For self-employed individuals and business owners (including sole proprietors), understanding the SEP IRA rules ensures everyone can maximize their IRA account. Get the basics here.
In this article:
- What Is SEP IRA?
- The Basic SEP IRA Rules
- When to Exclude Employees
- SEP IRA Contribution Limits
- How Different Is It from Other IRAs?
SEP IRA Rules | Maximizing Employee and Employer Contributions
What Is SEP IRA?
For those who do not know much about SEP IRA, it is best to define it first before proceeding to the SEP IRA rules.
“SEP” stands for “self-employed person” while IRA means individual retirement account. In other words, SEP is just one of the many different types of IRAs out there.
It is intended for both employees and their employers. The latter may include those who earn self-employment income whether they have their own employees or not.
A holder may use the SEP contributions in the same fashion as with other IRAs. It means they can invest in different types of portfolios such as mutual funds, stocks, and bonds. There are no administration costs involved for self-employed persons who have no employees, but for the self-employed person with employees, all employees should receive the similar benefits in a SEP plan.
The Basic SEP IRA Rules
There are at least three important SEP IRA rules to remember:
- The participant needs to be at least 21 years old.
- They must have been an employee by your business during any 3 of the previous 5 years (the 3 of 5 rule).
- Their compensation within the tax year is least $600 (2016-2018).
You may elect to include them for less restrictive reasons if you choose to do so for your business. For example, it is possible to extend an employer-sponsored retirement plan to those who are younger, say, 18 years old. However, the eligibility requirements must be identical for all employees who participate, including business owners.
The three of five rule applies to any duration of employment within that timeframe according to your plan calendar. Most plan calendars coincide with calendar years, but that is not necessarily the case.
If you hired someone the day after Christmas in 2014 and they worked through 2015 and the employee’s last day was January 8, 2016, then your employee must be eligible for participation in your SEP plan, provided they meet the other requirements for age and income. Even if that employee left during 2015 and came back, they would still be eligible as long as they met the other criteria.
Aside from the basic SEP IRA rules, you have a great deal of flexibility when it comes to defining employee eligibility requirements, but do not forget these standards also apply to you.
When to Exclude Employees
If the SEP IRA rules define who can qualify, they also tell you who among your employees may not participate in the plan.
You may elect to exclude some employees from SEP contributions, including:
- Employees covered by union agreements you and the union bargained for in good faith
- Those who are non-resident aliens who do not earn US-source compensation.
- Employees who do not meet the minimum requirements required by law or your organization’s rules for participation
On the other hand, employers may choose to create SEP IRAs for employees entitled to participate in your company’s plan even if they are not able or willing to do so on their own.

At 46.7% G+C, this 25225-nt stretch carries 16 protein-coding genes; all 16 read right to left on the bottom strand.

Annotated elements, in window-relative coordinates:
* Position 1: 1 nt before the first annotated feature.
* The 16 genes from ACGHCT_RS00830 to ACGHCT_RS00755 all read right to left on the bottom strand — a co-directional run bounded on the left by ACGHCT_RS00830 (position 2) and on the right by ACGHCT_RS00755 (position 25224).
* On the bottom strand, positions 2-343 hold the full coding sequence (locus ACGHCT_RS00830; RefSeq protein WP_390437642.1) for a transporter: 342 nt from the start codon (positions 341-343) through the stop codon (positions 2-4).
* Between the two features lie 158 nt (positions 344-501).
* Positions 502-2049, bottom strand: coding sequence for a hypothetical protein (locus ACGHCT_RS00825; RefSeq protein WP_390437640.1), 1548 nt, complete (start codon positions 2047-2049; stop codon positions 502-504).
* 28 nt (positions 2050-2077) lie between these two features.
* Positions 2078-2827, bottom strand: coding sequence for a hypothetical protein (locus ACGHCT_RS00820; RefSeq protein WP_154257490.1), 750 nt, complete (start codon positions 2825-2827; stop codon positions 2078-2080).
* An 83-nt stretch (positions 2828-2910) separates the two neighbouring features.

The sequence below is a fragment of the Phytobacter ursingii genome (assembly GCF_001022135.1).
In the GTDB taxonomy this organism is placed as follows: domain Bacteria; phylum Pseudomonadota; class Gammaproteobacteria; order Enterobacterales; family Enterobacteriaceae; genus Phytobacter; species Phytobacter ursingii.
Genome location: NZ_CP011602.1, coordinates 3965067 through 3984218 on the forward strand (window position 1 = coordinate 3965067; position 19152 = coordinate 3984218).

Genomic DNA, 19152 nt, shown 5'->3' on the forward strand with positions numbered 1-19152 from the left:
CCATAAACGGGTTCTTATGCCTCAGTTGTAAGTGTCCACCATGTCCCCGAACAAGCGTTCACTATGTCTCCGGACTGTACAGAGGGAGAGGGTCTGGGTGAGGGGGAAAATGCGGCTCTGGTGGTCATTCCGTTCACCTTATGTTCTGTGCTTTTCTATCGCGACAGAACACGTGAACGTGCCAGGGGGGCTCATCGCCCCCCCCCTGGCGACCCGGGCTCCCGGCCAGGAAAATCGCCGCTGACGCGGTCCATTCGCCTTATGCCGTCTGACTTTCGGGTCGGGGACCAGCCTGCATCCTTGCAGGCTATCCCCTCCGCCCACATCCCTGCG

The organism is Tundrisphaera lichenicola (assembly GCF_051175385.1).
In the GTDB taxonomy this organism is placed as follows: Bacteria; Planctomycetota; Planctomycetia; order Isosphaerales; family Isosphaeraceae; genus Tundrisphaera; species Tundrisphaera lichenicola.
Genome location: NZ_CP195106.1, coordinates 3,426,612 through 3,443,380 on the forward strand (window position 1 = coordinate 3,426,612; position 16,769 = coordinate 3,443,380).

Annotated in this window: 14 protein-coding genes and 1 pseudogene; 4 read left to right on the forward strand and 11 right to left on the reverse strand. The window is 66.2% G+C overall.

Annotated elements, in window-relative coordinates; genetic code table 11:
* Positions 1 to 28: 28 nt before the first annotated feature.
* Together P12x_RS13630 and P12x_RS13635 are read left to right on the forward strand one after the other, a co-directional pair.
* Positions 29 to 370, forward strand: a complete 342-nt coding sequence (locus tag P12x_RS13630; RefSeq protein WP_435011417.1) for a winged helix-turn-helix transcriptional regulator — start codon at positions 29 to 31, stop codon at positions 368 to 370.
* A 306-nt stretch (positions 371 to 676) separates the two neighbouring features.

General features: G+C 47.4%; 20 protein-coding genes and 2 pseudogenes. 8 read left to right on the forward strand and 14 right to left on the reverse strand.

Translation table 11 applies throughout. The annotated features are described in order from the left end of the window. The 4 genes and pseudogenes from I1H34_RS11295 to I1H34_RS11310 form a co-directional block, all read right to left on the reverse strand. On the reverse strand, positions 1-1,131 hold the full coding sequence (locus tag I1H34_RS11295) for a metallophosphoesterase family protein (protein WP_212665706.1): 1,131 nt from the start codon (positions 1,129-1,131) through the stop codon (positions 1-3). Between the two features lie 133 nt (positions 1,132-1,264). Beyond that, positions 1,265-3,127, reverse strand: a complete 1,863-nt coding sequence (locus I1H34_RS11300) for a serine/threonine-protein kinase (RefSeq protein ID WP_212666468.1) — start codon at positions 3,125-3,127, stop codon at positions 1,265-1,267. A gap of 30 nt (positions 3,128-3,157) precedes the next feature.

You can learn more about SEP IRA by reading this guide.
SEP IRA Contribution Limits
The SEP IRA rules also cover contribution limits. These dictate how much an employer or employee may deposit into the IRA.
There are very specific SEP IRA limits for employers to follow. For instance, SEP IRA contributions cannot exceed 25% of compensation or $55,000, whichever is lesser (in 2018 and subject to cost-of-living adjustments in subsequent years). Additionally, this maximum contribution is for all contribution plans, including SEP IRAs. You must contribute the same percentage of salary for all eligible employees and yourself.
The SEP IRA rules on contributions and limits are slightly different for people who are self-employed. Working with a highly trained accountant or a financial advisor can help you create an effective SEP IRA and other plans to fund your retirement.
How Different Is It from Other IRAs?
SEP IRAs work similarly as a Traditional IRA (some, though, also invest in personal Roth IRA to maximize their strategy). By the time the employee reaches 70.5 years old, it is already mandatory to make the withdrawals. However, you can withdraw anytime, although there may be an additional tax if you do so before the age reaches 59.5 years old. Withdrawals are also subject to tax as ordinary income.
If you contribute to your SEP IRA, the funds you contribute to your SEP IRA will count toward your IRA contribution limits for the year, reducing the amount you are eligible to contribute to other IRAs, including your Roth IRA.
Employer-funded SEP IRAs do not allow for catch-up contributions unless you are permitted to make Traditional IRA contributions to your SEP IRA.
Do you need more help in understanding the SEP IRA rules or in creating a retirement plan for your employees and yourself? It may be worth your while to consider working with IRA experts. BirchGold seeks to provide you with the proper guidance to help you achieve your short and- long-term financial goals, including adequate retirement planning. Contact us today to learn more about your options. We will work to show you how you can make your SEP IRA plan work for you and your employees with maximum results.
What are your top questions regarding SEP IRA rules? Share your thoughts in the comments section below.